ELM HILL PARK
This park directly across from the parish is often called Forest Lodge Park though the official name is Elm Hill Park. Forest Lodge is the name of the building located in the park. It was built in the 1930s by the WPA. The upstairs was used to house the caretaker of the park and his family, the children of whom attended St. Sebastian Parish School. The bottom floor with its two fireplaces was used for park activities, the best remembered being skating which took place when the large depression in the middle of the park was flooded in the wintertime. Skates were rented from the hall and warm fires chased the chill out of the skaters.
THE PARISH CONTINUES TO GROW
By all accounts the parish was off to a tremendous start. In 1930 the Holy Name Society began. This organization for men balanced that of the Sanctuary Society which was for the women of the parish. Among other responsibilities, Father Zwisler entrusted the Society with providing youth activities for the parish.
Father had a powerful personality. He was also a man of vision who not only built a parish from scratch but also planned for it’s future growth. These two traits combined allowed him to form a strong, tight knit community with a well designed parish campus. The St. Sebastian Parish campus, in this author’s opinion, remains one of the few in the diocese whose original intent, integrity and plan for growth successfully saw it through many years of expansion and growth.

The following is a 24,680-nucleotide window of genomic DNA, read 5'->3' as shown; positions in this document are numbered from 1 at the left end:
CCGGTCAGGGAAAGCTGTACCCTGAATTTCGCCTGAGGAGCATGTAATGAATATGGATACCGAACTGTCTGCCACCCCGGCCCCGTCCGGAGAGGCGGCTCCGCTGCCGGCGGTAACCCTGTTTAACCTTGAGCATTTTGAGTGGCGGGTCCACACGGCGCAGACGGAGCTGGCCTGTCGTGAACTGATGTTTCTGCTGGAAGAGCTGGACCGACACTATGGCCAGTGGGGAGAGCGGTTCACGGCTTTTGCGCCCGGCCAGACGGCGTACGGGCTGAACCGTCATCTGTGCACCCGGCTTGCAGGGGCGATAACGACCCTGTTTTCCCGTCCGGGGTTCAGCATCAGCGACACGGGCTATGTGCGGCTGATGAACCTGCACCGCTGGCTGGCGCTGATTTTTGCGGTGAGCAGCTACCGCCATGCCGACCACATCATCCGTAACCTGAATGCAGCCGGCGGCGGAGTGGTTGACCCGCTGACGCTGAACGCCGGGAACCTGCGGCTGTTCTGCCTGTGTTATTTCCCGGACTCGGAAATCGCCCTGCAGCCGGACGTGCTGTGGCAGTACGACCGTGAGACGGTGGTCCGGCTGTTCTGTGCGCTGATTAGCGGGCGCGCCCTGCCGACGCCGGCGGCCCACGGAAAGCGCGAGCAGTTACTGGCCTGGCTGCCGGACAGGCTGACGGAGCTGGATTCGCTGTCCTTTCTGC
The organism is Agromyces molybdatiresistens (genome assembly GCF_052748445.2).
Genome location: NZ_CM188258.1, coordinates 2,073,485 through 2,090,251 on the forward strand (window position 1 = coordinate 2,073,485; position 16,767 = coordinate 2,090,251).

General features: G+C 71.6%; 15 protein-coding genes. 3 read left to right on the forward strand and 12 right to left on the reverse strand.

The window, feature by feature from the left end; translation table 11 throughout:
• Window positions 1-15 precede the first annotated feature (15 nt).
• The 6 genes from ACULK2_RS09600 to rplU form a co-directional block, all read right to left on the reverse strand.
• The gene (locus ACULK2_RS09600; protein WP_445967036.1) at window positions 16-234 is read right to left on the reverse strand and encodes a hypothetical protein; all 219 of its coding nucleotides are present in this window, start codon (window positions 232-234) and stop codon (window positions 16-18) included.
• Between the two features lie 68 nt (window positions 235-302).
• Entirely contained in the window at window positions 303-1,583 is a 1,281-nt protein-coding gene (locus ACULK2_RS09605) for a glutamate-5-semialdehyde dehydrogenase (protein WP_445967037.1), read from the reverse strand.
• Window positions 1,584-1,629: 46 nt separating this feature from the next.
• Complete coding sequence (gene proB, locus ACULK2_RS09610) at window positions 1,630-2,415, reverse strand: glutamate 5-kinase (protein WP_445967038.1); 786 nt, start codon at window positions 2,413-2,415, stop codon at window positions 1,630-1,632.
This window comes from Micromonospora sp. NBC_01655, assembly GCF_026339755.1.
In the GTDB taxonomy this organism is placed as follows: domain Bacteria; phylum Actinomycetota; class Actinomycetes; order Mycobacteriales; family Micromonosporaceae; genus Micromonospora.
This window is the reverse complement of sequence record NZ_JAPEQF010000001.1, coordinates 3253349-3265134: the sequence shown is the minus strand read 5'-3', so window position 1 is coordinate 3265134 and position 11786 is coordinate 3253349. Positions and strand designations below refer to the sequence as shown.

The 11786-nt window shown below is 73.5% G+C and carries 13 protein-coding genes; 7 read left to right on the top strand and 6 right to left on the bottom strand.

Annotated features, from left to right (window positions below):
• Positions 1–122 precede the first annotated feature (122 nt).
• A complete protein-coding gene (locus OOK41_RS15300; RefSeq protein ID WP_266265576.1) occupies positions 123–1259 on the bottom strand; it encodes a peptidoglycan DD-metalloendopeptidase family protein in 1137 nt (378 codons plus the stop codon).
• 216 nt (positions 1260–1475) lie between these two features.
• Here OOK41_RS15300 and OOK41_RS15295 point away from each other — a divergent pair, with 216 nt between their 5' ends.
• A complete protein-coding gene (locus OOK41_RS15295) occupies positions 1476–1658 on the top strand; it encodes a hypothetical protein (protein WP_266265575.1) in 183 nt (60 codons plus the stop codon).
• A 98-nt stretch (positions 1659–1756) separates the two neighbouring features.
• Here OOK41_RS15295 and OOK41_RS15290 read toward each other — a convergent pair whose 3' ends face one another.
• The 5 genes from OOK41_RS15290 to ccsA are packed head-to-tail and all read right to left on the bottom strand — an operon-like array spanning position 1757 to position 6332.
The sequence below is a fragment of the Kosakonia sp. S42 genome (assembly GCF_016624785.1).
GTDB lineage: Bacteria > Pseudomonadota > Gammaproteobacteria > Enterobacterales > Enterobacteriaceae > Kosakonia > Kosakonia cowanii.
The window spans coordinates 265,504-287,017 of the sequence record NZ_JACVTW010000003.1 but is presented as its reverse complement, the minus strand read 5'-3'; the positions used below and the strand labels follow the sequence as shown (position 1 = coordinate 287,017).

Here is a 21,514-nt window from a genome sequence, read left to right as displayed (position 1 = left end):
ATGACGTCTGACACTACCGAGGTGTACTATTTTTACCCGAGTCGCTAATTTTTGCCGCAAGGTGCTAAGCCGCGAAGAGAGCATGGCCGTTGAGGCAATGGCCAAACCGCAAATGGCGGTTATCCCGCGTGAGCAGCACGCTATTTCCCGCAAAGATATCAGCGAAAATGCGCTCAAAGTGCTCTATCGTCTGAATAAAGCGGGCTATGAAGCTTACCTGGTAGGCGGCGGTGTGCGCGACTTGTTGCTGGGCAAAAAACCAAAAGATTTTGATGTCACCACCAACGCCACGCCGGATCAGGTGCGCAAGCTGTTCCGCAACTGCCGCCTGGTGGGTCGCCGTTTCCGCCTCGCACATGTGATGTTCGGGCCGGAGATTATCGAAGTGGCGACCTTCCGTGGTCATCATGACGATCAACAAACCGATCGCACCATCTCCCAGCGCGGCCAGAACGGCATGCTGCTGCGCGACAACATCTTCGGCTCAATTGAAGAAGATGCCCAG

Father ran the parish with German efficiency and order. Famous are the stories about children being sent home for not wearing the mandatory galoshes to school in season (October 1 through May 1). Children were marched out of the building to the drums played by one of the students. The wooden floors of the school were scoured by students with steel pads every Friday. The “Skater’s Waltz” would play over the PA system while the children shuffled on their steel pads removing all of the scuff marks of the week. There were also “Dandelion Picks.” Classes were in competition to pull dandelions from the parish grounds, the winning class getting candy bars and the losers being consoled with lollipops. All of this kept the parish running smoothly and maintained its facilities in tip top condition.
But a powerful personality can also have a downside. When asking those who knew Father what sort of man he was, the conversation almost always begins with a quick intake of breath through clenched teeth followed by, “Well, he was a good man.” Father was fiercely protective and loyal to his people and to the parish; and that protectiveness could, at times, cause difficulties.